COMMONWEALTH OF KENTUCKY V. KENNETH MCBRIDE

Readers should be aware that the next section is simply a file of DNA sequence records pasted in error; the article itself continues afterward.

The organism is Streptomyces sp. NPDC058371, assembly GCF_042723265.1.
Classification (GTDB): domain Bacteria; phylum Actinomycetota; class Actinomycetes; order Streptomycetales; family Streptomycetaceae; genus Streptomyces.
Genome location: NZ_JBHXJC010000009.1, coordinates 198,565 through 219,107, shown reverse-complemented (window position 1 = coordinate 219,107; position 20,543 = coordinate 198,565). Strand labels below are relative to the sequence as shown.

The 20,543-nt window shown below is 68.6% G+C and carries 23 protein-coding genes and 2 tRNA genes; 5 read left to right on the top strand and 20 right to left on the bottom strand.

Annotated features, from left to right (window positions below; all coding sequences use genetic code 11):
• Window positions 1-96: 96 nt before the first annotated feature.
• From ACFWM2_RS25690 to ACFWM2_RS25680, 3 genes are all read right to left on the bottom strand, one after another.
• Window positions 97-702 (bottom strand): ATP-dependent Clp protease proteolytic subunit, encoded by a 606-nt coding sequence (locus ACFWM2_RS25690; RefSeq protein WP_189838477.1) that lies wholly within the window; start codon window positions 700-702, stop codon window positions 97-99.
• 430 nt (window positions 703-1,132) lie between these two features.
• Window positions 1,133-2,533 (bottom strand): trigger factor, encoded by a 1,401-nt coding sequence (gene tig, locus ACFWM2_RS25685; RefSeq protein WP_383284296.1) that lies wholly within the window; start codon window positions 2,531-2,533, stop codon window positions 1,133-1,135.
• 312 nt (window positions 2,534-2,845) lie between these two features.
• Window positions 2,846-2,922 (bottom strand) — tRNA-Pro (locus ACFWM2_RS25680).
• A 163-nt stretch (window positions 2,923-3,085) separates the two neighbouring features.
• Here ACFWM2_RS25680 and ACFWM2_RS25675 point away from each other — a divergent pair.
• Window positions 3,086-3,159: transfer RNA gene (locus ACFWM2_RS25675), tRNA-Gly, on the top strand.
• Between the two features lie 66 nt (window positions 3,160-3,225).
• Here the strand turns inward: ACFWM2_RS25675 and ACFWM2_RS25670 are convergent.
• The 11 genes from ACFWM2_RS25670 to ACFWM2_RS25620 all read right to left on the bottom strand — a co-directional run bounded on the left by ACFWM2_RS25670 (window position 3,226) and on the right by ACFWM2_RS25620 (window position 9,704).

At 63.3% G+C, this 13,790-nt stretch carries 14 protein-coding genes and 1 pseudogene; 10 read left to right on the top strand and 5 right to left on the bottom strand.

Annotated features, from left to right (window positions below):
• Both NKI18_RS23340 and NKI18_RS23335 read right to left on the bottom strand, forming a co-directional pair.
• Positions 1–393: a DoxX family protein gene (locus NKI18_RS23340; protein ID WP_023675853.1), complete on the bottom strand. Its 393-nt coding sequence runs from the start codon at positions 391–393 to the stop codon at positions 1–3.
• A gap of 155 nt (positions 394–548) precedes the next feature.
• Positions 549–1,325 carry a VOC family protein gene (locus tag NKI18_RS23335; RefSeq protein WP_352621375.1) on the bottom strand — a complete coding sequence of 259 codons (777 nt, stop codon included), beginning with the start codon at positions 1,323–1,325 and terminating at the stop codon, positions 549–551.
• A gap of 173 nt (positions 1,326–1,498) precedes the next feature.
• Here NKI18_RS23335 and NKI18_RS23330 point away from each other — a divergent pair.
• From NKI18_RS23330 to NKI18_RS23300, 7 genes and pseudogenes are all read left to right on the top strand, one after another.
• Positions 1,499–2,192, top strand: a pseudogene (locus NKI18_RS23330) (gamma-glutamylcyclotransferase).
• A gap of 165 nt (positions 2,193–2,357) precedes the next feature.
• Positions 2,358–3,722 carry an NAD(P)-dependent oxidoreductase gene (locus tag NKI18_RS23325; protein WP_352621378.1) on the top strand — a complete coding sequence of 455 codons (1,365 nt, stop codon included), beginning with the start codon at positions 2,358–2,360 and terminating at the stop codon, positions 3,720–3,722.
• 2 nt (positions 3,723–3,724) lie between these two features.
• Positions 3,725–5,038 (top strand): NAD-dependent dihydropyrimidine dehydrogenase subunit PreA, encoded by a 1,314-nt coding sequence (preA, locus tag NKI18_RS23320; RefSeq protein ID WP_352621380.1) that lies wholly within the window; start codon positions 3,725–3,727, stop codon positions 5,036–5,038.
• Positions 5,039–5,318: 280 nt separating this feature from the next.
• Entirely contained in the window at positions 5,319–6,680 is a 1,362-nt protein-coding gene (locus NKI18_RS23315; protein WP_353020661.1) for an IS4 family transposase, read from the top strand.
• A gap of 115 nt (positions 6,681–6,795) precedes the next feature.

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MODIFIED: APRIL 27, 2009 RENDERED : APRIL 23, 2009 TO BE PUBLISHED Q (IT 6;VUyrrMr X.Ulurf of `~Rr 2005-SC-000539-DG 2005-SC-000930-DG COMMONWEALTH OF KENTUCKY APPELLANT/ CROSS-APPELLEE ON REVIEW FROM COURT OF APPEALS CASE NO . 2003-CA-001843-MR MONTGOMERY CIRCUIT COURT NO. 01-CR-00069 V. KENNETH McBRIDE APPELLEE/ CROSS-APPELLANT OPINION OF THE COURT BY SPECIAL JUSTICE MARK C. WHITLOW REVERSING This case involves the interpretation of the Kentucky Sexual Offender Registration Act which was in effect in 2001 . The Kentucky General Assembly subsequently has amended this Act, in part, to clarify some of the issues raised in this case . On November 12, 1999, Appellee, Kenneth McBride (hereinafter referred to as "McBride"), was convicted in a Tennessee court of the felony offense of sexual battery and was sentenced to two years in confinement. In late January 2001, McBride moved from Tennessee to Mount Sterling, Kentucky, and began working at Fast Change Lube Oil. In March 2001, Sergeant David Charles, of the Mount Sterling Police Department, learned that McBride was registered as a sex offender in Tennessee and was now living in Mount Sterling and working at a quick change lube company in town . It is undisputed that in March of 2001, McBride was not registered as a sex offender in Kentucky . On May 11, 2001, McBride was indicted, pursuant to KRS 17 .510(7), for failure to register as a sex offender in Kentucky on March 13, 2001 . McBride did not register in Kentucky as a sex offender until May 7, 2001 . His case was tried before a jury on August 20, 2003 . He was found guilty and sentenced to four years' imprisonment . McBride appealed his conviction to the Kentucky Court of Appeals, which reversed the judgment of conviction by a vote of 2-1 . The majority held that because McBride was not given notice of the duty to register as a sex offender in Kentucky as required by due process and KRS 17.510(6), his conviction could not stand . In addition, the Court of Appeals held that implicit in the statute is a mens rea element requiring that McBride had to act knowingly. The Court of Appeals concluded that the trial court erred in refusing to include a culpable mental state provision in the jury instructions. The Commonwealth moved for discretionary review which this Court granted. A cross-motion for discretionary review also was granted. Having reviewed the record and applicable law, this Court now reverses the decision of the Kentucky Court of Appeals and reinstates the conviction of McBride . The Commonwealth and McBride raise several issues regarding the facts and law of this case. The basic disagreement between the parties is whether KRS 17 .510(6) or KRS 17.150(7) applies to McBride's situation . The language of each section of the statute as it existed in 2001 appears in a footnote to this opinion.' The proper interpretation of this statute resolves most issues raised by the parties. The construction and application of statutes is a matter of law. Therefore, this Court reviews statutes de novo without deference to the interpretations adopted by lower courts . Wheeler 8v Clevenger Oil Company Inc . v. Washburn, 127 S.W.3d 609, 612 (Ky. 2004) . A basic rule in statutory interpretation is that the "plain meaning" of the statute controls. Executive Branch Ethics Commission v. Stephens , 92 S .W.3d 69, 73 (Ky. 2002) . This KRS 17 .5io(6) - "Any person who has been convicted in a court of another state . . . of a sex crime or criminal offense against a victim who is a minor, or who has been committed as a sexually violent predator under the laws of another state . . . shall be informed at the time of his or her relocation to Kentucky of the duty to register under this section, and to comply with the requirements of subsection (4)(b) of this section, by the interstate compact officer of the Department of Corrections or the Department of Juvenile Justice. The officer shall require the person to read and sign any form that may be required by the cabinet, stating that the duty of the person to register under this section has been explained. The officer shall order the person to complete the registration form, and the officer shall facilitate the registration process. The officer shall then send the form, including any special conditions imposed by the court or the Parole Board in the state of conviction to the Information Services Center, Kentucky State Police, Frankfort, Kentucky 4o6oi, and to the appropriate local probation and parole office in the county of the registrant's residence." KRS 17.510(7) - "If a person is required to register under federal law or the laws of another state or territory, or if the person has been convicted of an offense under the laws of another state or territory that would require registration if committed in this Commonwealth, that person upon changing residence from the other state or territory of the United States to the Commonwealth or upon entering the Commonwealth for employment, to carry on a vocation, or as a student shall comply with the registration requirement of this section and the requirements of subsection (4)(b) of this section and shall register with the appropriate local probation and parole office in the county of employment, vocation, or schooling. As used in this section, "employment" or "carry on a vocation" includes employment that is full-time or part-time for a period exceeding fourteen (14) days or for an aggregate period of time exceeding thirty (3o) days during any calendar year, whether financially compensated, volunteered, or for the purpose of government or educational benefit. . . ." rule also seeks to interpret the statute in accordance with the legislative intent. Commonwealth v. Plowman, 86 S.W .3d 47, 49 (Ky. 2002) . McBride was charged under section (7) of KRS 17 .510. This statute provided that "a person [who] is required to register under . . . the laws of another state . . . upon changing residence from the other state . . . to the Commonwealth . . . shall comply with the registration requirement, of this section and the requirements of subsection (4) (b) of this section [. ]" In contrast, KRS 17 .510(6) required the interstate compact officer of Kentucky's Department of Corrections or Department of Juvenile Justice to inform a sex offender "at the time of his . . . relocation to Kentucky of the duty to register under this section, and to comply with the requirements of subsection (4)(b) of this section. . . ." The Court of Appeals summarized the difference between these two sections by stating "[e]ssentially, section (6) puts the onus on Kentucky to give notice of the duty to register in Kentucky and then to assist the individual in registering, while section (7) puts the onus on the individual to register in Kentucky ." McBride v. Commonwealth, 2005 WL 1367463 (Ky.App. 2005) . The court resolved this alleged conflict by concluding that due process requires that an individual receive notice of a duty to register as a sex offender in Kentucky before he has a duty to so register in Kentucky . McBride received no notice from the Commonwealth regarding his duty to register as a sex offender. 4 Therefore, because the Commonwealth failed to inform McBride of his duty to register, it was improper to convict him . The Court of Appeals' majority relied, in part, upon the case of Lambert v. People of State of California , 355 U .S. 225, 78 S .Ct. 240, 2 L.Ed.2d 228 (1957) . In that case, the Untied States Supreme Court determined whether a municipal ordinance imposing a registration requirement on convicted felons who remained in the city for more than five days violated due process . The Court concluded that those charged under the ordinance must have actual knowledge of the duty to register or proof of the probability of such knowledge before they could be charged with failing to register under the ordinance. Id . at 229 . The Court of Appeals observed that the Supreme Court's decision turned on three factors : (1) the conduct was passive; (2) the individual's status as a convicted felon would not, in itself, put the individual on notice to inquire as to the applicable law; and (3) the law was enacted solely for the convenience in compiling a list which might be of some assistance to law enforcement agencies. The Court of Appeals' majority also found support in the case of State v. Bryant, 163 N.C.App . 478, 594 S .Ed .2d 202 (2004) in which the North Carolina Court of Appeals considered a factual situation nearly identical to the one in the present case. Relying upon Lambert, the North Carolina Court of Appeals struck down the North Carolina sex offender registration statute as 5 unconstitutional as applied to sex offenders convicted in other states who moved to North Carolina . The Court held that due process requires either actual or constructive notice to the out-of-state offender moving to North Carolina of the requirement to register before he can be convicted of failing to register in North Carolina . After the Court of Appeals issued its decision in this case, the Supreme Court of North Carolina reversed the Bryant decision in the case of State of North Carolina v. Bryan, 359 N.C . 554, 614 S .E .2d 479 (2005) . The North Carolina Supreme Court, consistent with this Court's observations in H ay tt v . Commonwealth , 72 S .W.3d 566 (Ky. 2002), emphasized the public safety concerns implicit within the sex offender registration acts . Such laws are widespread : "[b]y 1996 every state, the District of Columbia and the Federal Government had enacted some variation of [a sex offender registration and community notification program] . . . ." Smith v. Doe, 538 U.S . 84, 90, 123 S .Ct. 1140, 155 L.Ed .2d 164, 175 (2003) . Thus, convicted sex offenders had been subject to registration throughout the fifty states for approximately six years when, in 2001, defendant McBride and the defendant in the North Carolina case were arrested for failing to register as a convicted sex offender in their respective states. Given the pervasive presence and age of sex offender registration statutes, the North Carolina Supreme Court concluded that North Carolina's 6 sex registration law was not affected by the Supreme Court case of Lambert, supra. To be entitled to relief under the narrow Lambert exception, a defendant must establish that his conduct was "wholly passive" such that "circumstances which might move one to inquire as to the necessity of registration are completely lacking" and that the defendant was ignorant of his duty to register and there was no reasonable probability that the defendant knew his conduct was illegal . Lambert, su ra., 355 U.S . at 228-29, 78 S .Ct. at 243-44, 2 L.Ed .2d at 231-32 . Unlike the registration requirement in Lambert, the sex registration statutes are directed at a narrow class of defendants, convicted sex offenders, rather than all felons . These registration programs were specifically enacted as public safety measures based upon legislative determinations that convicted sex offenders pose an unacceptable risk to the general public once released from incarceration. Significantly, a sex offender has actual notice of his lifelong duty to register with the state of his conviction. Based upon these facts, the North Carolina Supreme Court believed that a convicted sex offender's failure to inquire into a state's registration obligations is neither entirely innocent nor wholly passive. B ant, supra. , 614 S.E.2d at 488 . In upholding the North Carolina sex registration act, the North Carolina Supreme Court stated as follows: it would be nonsensical to allow sex offenders to escape their duty to register by moving to a state that 7 has not provided them with actual notice of their duty to register, and then claim ignorance of the law . Id . at 488. KRS 17.510(6) and (7) can be interpreted in a manner which makes both effective and complementary. As the dissenting opinion of Judge Johnson notes, an interstate compact officer who is to inform a sex offender to register must have knowledge that the sex offender has entered the Commonwealth under subsection (6) . Once the officer has notice of the presence of the sex offender, he is required to inform the sex offender of an obligation to sign forms and then send the appropriate documents to specific offices . This Court agrees with Judge Johnson's belief that the legislative intent of subsection (6) is to require the responsible Kentucky officials to follow certain procedures to ensure that the registration of sex offenders is timely and effectively completed. Subsection (6) was not enacted to give a right of notice to a sex offender, but for the sole purpose of facilitating the effective administration of the statute . This interpretation comports with the overall purpose of the statute to protect citizens of Kentucky from sex offenders . McBride v. Commonwealth, supra. , Johnson, dissenting. This Court concludes that McBride was properly convicted under KRS 17 .510(7) . McBride argues that there was no proof that his alleged Tennessee sex crime begetting registrant status was similar to a qualifying felony offense under Kentucky law. It is true that KRS 17.510(7) applies in such a situation, 8 but it is also true that the statute applies "if a person is required to register under federal law or the laws of another state or territory . . . ." KRS 17.510(7) . At trial, the Commonwealth called officer Rudd Kerr of the Kentucky State Police (hereinafter referred to as "KSP"), who was in charge of the KSP sex offender unit which manages the sex offender registry . Officer Kerr testified that, according to his records, McBride was registered as a sex offender in Tennessee in March of 2001 . Additionally, McBride's girlfriend in March of 2001, Darnella Bradley, testified that at one point after McBride moved in with her in January 2001, she opened up McBride's address book and saw McBride's Tennessee sex offender registration identification card . The above evidence was sufficient proof that McBride was required to register as a sex offender in Tennessee and, therefore, was subject to the plain meaning of KRS 17.510(7) . McBride next claims that he was not given notice of the duty to register as required by KRS 17 .510(6) . This is true but irrelevant. This Court has concluded that McBride had an absolute duty to register as a sex offender once he became a resident of Kentucky as required by KRS 17.510(7) . The statute which was the basis of McBride's conviction, KRS 17.510(7), does not require that the Commonwealth provide him notice of his duty to register . Likewise, KRS 17.510(7) does not require a mens rea element specifically requiring that the jury find that McBride "knowingly" failed to register as a sex 9 offender in Kentucky .. Failing to register as a sex offender under KRS 17.510(7) is an absolute liability crime . KRS 501 .030 provides that a person is not guilty of a criminal offense unless he voluntarily engaged in the conduct, and that he engaged in such conduct intentionally, knowingly, wantonly or recklessly as the law may require . However, a person may be guilty of an offense without having a culpable state-of mind when "[t]he offense is defined by a statute other than this Penal Code and the statute clearly indicates a legislative purpose to impose absolute liability for the conduct described." KRS 501 .050(2) . KRS 17 .510 does not just set forth one felony offense. Under KRS 17.510(11), it is a Class D felony for "[a]ny person required to register under this section" to violate any provisions of this section . Under KRS 17 .510(12), it is a Class D felony for any person required to register to "knowingly" provide false, misleading or incomplete information . There would be no reason for a knowing mens rea to be stated in KRS 17.510(12) if there was not absolute liability under KRS 17 .510 (11) . As the Kentucky Court of Appeals has noted, [w]here particular language is used in one section of a statute, but omitted in another section of the same statute, it is presumed that the legislature acted intentionally and purposefully in the disparate inclusion or exclusion . Liquor Outlet, LLC v. Alcoholic Beverage Control Board, 141 S .W.3d 378, 385 (KY-App. 2004), citing Palmer v. Commonwealth, 3 S .W .3d 763 (Ky.App . 1999) . 10 The legislature's use of the culpable mental state "knowingly" in KRS 17 .510(12) underscores the legislature's intent that there is absolute liability under KRS 17 .150(11), a subsection without any reference to mens rea. McBride claims that KRS 17.510(7) is unconstitutionally vague because it does not define "residence ." Under the void-for-vagueness doctrine, a statute is not unconstitutionally vague if it contains sufficient definiteness such that ordinary people can understand what conduct is prohibited . Kolender v. Lawson, 461 U .S . 352, 357, 103 S .Ct. 1855, 75 L.Ed.2d 903 (1983) . Additionally, the doctrine requires that the statute be worded so as to not encourage arbitrary or discriminatory enforcement. Id. Every term in a statute need not be defined, and terms that are not defined are to be accorded their common, everyday meaning . United States v. Haun , 90 F .3d 1096 (6th Cir. 1996), cert. denied , 519 U .S . 1059, 117 S .Ct. 691, 136 L.Ed.2d 614 (1997) (holding that the term "proceeds" was not unconstitutionally vague in money laundering statute) . "Residence" is defined as "the act or fact of dwelling in a place for some time." Merriam-Webster's Collegiate Dictionary 993 (10th Ed . 2001) . The language of KRS 17 .510(7) was sufficiently definite to put McBride on notice that if he failed to register as a sex offender when he changed his place of dwelling from Tennessee, where he was registered as a sex offender, to Kentucky, he would be guilty of the offense therein. McBride characterizes the testimony of Officer Kerr and an exhibit from the Tennessee Bureau of Investigation as inadmissible hearsay . Officer Kerr testified, in part, that (1) McBride was required to register in Kentucky because according to a form that Kerr received by fax from the Tennessee Bureau of Investigation, McBride had been registered as a sex offender in Tennessee; (2) the form bore what was purportedly McBride's signature and a date of February 2, 2000; and (3) the form stated that McBride was obligated to notify the Tennessee Bureau of Corrections of any information or changes lasting more than ten days or be subject to penalties under law. This claim of error was not preserved by contemporaneous objection . RCr 9 .22. Rather, the objection came more than an hour and a half after the witness had been released. The objection came not only after the Court had released the witness but also after the Commonwealth had closed its case. Further review is not warranted . West v. Commonwealth, 780 S.W .2d 600 (Ky. 1989) . Even if such testimony and exhibit constituted hearsay, it was harmless error to admit them because other admissible evidence in the case clearly demonstrated that McBride was a registered sex offender in Tennessee. His former girlfriend, Darnella Bradley, had testified that she was aware that McBride was a registered sex offender and that McBride had a Tennessee registered sex offender identification card. Detective Sergeant Charles, without objection, also testified that McBride was a registered sex offender in 12 Tennessee. The admission of Officer Kerr's testimony and the exhibit from the Tennessee Bureau of Investigation were cumulative and therefore harmless error. The admission of such evidence did not have a reasonable possibility of contributing to the conviction . Anderson v. Commonwealth, 231 S .W.3d 117, 122 (Ky. 2007) . McBride claims error in the admission of the testimony of Gerald Ledford who testified from Fast Change Lube records that McBride was an employee of that company in February and March 2001 . Mr. Ledford was not employed at the business when McBride worked there, but Ledford testified from the business records of the facility. The error of admitting such testimony was harmless and not reversible under RCr 9 .24. Mr. Ledford's statements were confirmed by Sergeant Charles with the Mount Sterling Police Department who stated without objection that McBride was employed at the quick change lube in that community. McBride's former girlfriend also testified without objection that he had a job at the quick change on the bypass and had been living with her for some time. The fact that McBride worked at the quick lube was well established. The admission of Gerald Ledford's cumulative testimony was harmless error. Finally, McBride argues that the judgment against him must be vacated for want of jurisdiction . He was indicted as a felon under the 2000 version of the Sex Offender Registration Act. In Peterson v. Shake, 120 S.W .3d 707 (Ky. 13 2003), it was held that KRS 17 .5 10(11), as amended in 2000, is inapplicable to anyone who had acquired the status of registrant before its effective date of April 11, 2000. The court further held that those violating registrant requirements after April 11, 2000, but who had acquired registrant status before that date, can only be prosecuted for a Class A misdemeanor. The Circuit Court would have no jurisdiction unless such a charge is joined with a felony. Although McBride was convicted in Tennessee in 1999, he would not have acquired registrant status under KRS 17.510 until he changed his residency from Tennessee to Kentucky . McBride moved to Kentucky in January 2001, nine months after the effective date of the amended KRS 17.510(11) . Therefore, McBride was properly charged and convicted under the amended statute, as that is the version applicable at the time he should have registered in Kentucky . For the foregoing reasons, the opinion of the Court of Appeals is REVERSED and the jury verdict rendered in the Montgomery Circuit Court is REINSTATED . Minton, CJ. ; Scott and Venters, JJ., concur. Noble, J . concurs in part and dissents in part by separate opinion in which Abramson, J . and Special Justice Jeffrey C. Mando, joins. Cunningham and Schroder, JJ., not sitting. 14 COMMONWEALTH OF KENTUCKY V. KENNETH MCBRIDE, 2005-SC000539-DG and 2005-SC-000930-DG : JUSTICE NOBLE, CONCURRING IN PART AND DISSENTING IN PART: I agree with the majority that Appellee McBride had a duty to at least instigate an inquiry about proper registration procedures in Kentucky . Before he can effectively take all the steps required by the registration statute, KRS 17 .510, officials must first know that the convicted sex offender has moved to Kentucky . And while the interstate compact may end up sending that information to Kentucky, this fact is certainly known by the convicted offender, whereas officials have little or no ability to ascertain it independently. Add to that the fact that Appellee had a sex offender identification card from another state which indicated his knowledge of a registration requirement, and it is apparent that the offender should, and does, have the burden of going forward with notice to the state where he has relocated. In fact, the statute now specifically requires it, though it was a reasonable burden before the latest amendment. Where I depart from the majority is with its view that Appellee is subject to a felony charge for his failure to notify proper authorities of his relocation to Kentucky . Under the current version of the statute, and the one in place in 1998, convicted sex offenders are required to register with the appropriate 15 authorities after their release from confinement. (Within ten days in 1998; five days after 2000) . Thereafter, if their residence address changes, they must register where they then reside. In 1998, the failure to register was a Class A misdemeanor offense. Since April 11, 2000, it has been a Class D felony offense . In 2003, this Court held in Peterson v. Shake, 120 S.W .3d 707 (Ky. 2003) that where an offender was released from prison and registered as a sex offender before the 2000 version of KRS 17 .510 became effective, the offender was subject to the earlier version of the statute which set the penalty for a violation of the statute as a Class A misdemeanor . Peterson had registered as a sex offender in 1999, on his release from custody. However, in 2001, Peterson relocated without notifying authorities of his new address. He was charged with failure to register, as a Class D felony, which was the penalty in the version of the statute then in effect. He sought a writ of prohibition to prevent the circuit court from proceeding with a felony trial against him, claiming that he had already registered prior to enactment of this penalty, and that while he had violated the statute by failing to re-register when he moved, he could only be charged with a misdemeanor, the penalty in effect when he was released from custody and initially registered . This Court agreed with him, and issued the writ declaring that the circuit court had no jurisdiction to proceed against Peterson absent a felony charge to which the failure to register 1.6 could be pendent . In its reasoning, this Court pointed out that Peterson could not "become" a registrant, because he already was one, and that the plain language of the 2000 amendment made it clear that it was intended to apply to new registrants, not those who had already been registered . The fact that Peterson was a violator under the present version of the statute did not mean that the penalty could be changed because he had secured his release before the current version of the statute was enacted . To further clarify, I would say that the primary question is whether one already is a registrant versus if one is just re-registering in a new place . The 1998 version of the statute, which applies to Appellee as it applied to Peterson, carried a Class A misdemeanor penalty, and required a person moving to this state to register if the person was "required to register as a sex offender under . . . the laws of another state . . . ." The prefatory language, "required to register as a sex offender under . . . the laws of another state," proves the obvious : that Appellee was already a registrant . The only difference between him and Peterson is that Peterson first registered in Kentucky, while Appellee first registered in Tennessee . As the record makes equally obvious, it is not difficult to determine the date when Appellee was released from confinement and registered in Tennessee. There is nothing in the statute that requires a registrant from another state to be treated differently than a 17 registrant from Kentucky, nor could such be supportable under federal constitutional principles. Abramson, J., and Special Justice Jeffrey C. Mando, join . COUNSEL FOR APPELLANT/ CROSS-APPELLEE : JACK CONWAY ATTORNEY GENERAL OF KENTUCKY HONORABLE GREGORY C. FUCHS OFFICE OF ATTORNEY GENERAL CRIMINAL APPELLATE DIVISION 1024 CAPITAL CENTER DRIVE FRANKFORT, KY. 40601-8204 COUNSEL FOR APPELLEE/ CROSS-APPELLANT : HONORABLE IRVIN J. HALBLEIB, JR. P.O . BOX 16175 LOUISVILLE, KY. 40256 ,,Suyr=:e (9vurf of vufurkV 2005-SC-000539-DG 2005-SC-000930-DG COMMONWEALTH OF KENTUCKY V. APPELLANT/CROSS-APPELLEE ON REVIEW FROM THE COURT OF APPEALS CASE NO. 2003-CA-001843-MR MONTGOMERY CIRCUIT COURT NO. 01-CR-00069 KENNETH McBRIDE APPELLEE/CROSS-APPELLANT ORDER The Opinion of the Court rendered April 23, 2009, is corrected on its face by substitution of the attached pages 1 and 18 in lieu of pages 1 and 18 of the original opinion . Said correction does not affect the holding of the original Opinion of the Court. ENTERED: April 27, 2009